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Is logic a subset of mathematics or is mathematics a subset of logic? I have heard the former view, but is there any argument for the latter?

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Logicism: – Doug Spoonwood Dec 7 '12 at 4:16
Perfect Thanks! – vanattab Dec 7 '12 at 4:18

5 Answers 5

up vote 7 down vote accepted

Mathematical logic is a branch of mathematics. But mathematical logic is by no means all of logic.

There have been recurrent attempts, from Frege through Whitehead/Russell and others, to develop mathematics within what they thought of as logic. The attempts failed, we have moved on.

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I am not a mathematician, but here's my 2 cents.

Any mathematical entity must be in accordance with logic. There's not even such a concept in mathematic as "illogical" theoremes, proofs, equations or whatever. Any attempt to think of what such a, say, theorem, might look like, fails. Thus, it is natural to accept that all of mathematics is built within the body of logic.

However, there's no way of defining logic without mathematics. I.e. the only proper way to designate logic, is through mathematics.

So, it happens to be that mathematics is simply a kind of logic, and that logic can be used to describe itself to some extent. This can especially well be observed in gourps and sets theory, where borders between logic and mathematics become less pronounced.

At this point one would naturally come to the conclusion that despite that the original question seems sound, one has to define what mathematics and logic are.

What could serve better for that, than a little historical excourse?

Math appeared out of natural needs of humans. Originally it was made to improve the quality of life and organization. It was our minds predestination to find patterns in the surrounding world, that played the key role, and we began to develop it. So it was the product of interaction of our mind with the world. The product which we turned into a tool.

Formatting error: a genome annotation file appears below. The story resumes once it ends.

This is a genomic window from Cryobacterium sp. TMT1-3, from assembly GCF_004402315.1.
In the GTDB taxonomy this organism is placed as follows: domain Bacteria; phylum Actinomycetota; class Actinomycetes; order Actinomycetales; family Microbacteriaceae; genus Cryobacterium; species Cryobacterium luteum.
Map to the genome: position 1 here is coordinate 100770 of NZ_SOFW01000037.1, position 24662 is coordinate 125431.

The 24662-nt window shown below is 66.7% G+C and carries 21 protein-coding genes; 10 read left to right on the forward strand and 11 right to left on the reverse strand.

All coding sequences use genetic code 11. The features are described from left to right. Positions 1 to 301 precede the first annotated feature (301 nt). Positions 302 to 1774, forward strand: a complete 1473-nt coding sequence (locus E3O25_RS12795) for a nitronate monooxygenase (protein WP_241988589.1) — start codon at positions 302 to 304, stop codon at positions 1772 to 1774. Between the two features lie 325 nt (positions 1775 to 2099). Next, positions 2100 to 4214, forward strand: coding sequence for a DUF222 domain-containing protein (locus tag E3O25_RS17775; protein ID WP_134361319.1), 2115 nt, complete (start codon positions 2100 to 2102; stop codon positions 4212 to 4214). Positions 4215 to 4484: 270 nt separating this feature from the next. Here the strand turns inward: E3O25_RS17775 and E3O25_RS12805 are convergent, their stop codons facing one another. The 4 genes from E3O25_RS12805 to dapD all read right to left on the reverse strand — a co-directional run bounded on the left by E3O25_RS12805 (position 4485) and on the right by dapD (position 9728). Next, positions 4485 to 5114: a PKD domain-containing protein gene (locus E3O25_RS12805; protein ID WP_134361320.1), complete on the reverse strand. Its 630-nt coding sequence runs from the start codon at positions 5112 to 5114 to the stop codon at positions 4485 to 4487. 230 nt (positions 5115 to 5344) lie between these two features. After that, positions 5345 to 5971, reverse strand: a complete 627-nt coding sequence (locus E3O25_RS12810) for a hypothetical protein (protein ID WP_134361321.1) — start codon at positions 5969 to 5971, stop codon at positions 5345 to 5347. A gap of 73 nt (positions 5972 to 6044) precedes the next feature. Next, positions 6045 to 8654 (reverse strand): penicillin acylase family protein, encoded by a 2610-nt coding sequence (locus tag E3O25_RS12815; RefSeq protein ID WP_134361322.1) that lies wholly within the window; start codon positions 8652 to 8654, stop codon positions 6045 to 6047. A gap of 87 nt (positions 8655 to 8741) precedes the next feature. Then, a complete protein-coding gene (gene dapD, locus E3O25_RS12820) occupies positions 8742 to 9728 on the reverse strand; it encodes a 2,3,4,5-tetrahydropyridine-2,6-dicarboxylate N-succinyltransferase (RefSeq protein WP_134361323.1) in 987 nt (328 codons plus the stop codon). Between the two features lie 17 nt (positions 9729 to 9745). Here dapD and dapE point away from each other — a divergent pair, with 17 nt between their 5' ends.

Eventually, due to the nature of perception, reframing occured and instead of finding patterns in the surrounding world, we began noticing patterns in patterns, then patterns in patterns of the patterns, and so on.. mathematics was developing and it essentially was a product of interaction of our mind with its previous products of interaction, with itself.

Logic was never different from that. However the term "logic" is mostly used to describe human actions and perceptions, where quantity is of a lesser value. It is also thought of as more accessible to an average person than mathematics. The ability of "logical" thinking is an essential ability of a healthy mind. In other words, logic is generally thought of as being "grounded" to the world of material things and everyday perception.

All that being said, there are different ways of using the word "logic". For example, there's Boolean logic which has no big meaning away from mathematics. And actually it is an algebra. So there's more a play of words than an actual well-defined difference between mathematics and logic.

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Also, you can think of both mathematics and logic as subsets of the Philosophy of Proof.

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[(logic) $\cap$ (math) $\neq \varnothing$] $\;\land\;$ [(logic)$\setminus$(math) $\neq \varnothing$] $\;\land\;$ [(math)$\setminus$ (logic) $\neq \varnothing$].

That is, the intersection of logic and math is clearly not empty, but I think it is also the case that neither one completely encompasses (contains) the other.

Also note:
Mathematical Logic is a branch of mathematics, and is also of interest to (some) philosophers.
Philosophy of Math is a branch of Philosophy, which is also of interest to (some) mathematicians.

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Nice answer, but every theorem can be rewritten using propositional calculus, for example. We can, of course, think of rules of inference as mathematical operations. – glebovg Dec 7 '12 at 4:28
Thanks, @glebovg. Of course, I root for philosophy as overarching ALL. Every discipline is (or was at one time) the birthchild of Philosophy! – amWhy Dec 7 '12 at 4:34

It is actually the other way around. Philosophy is the root of all sciences, including mathematics. You can think of mathematics as an application of logic.

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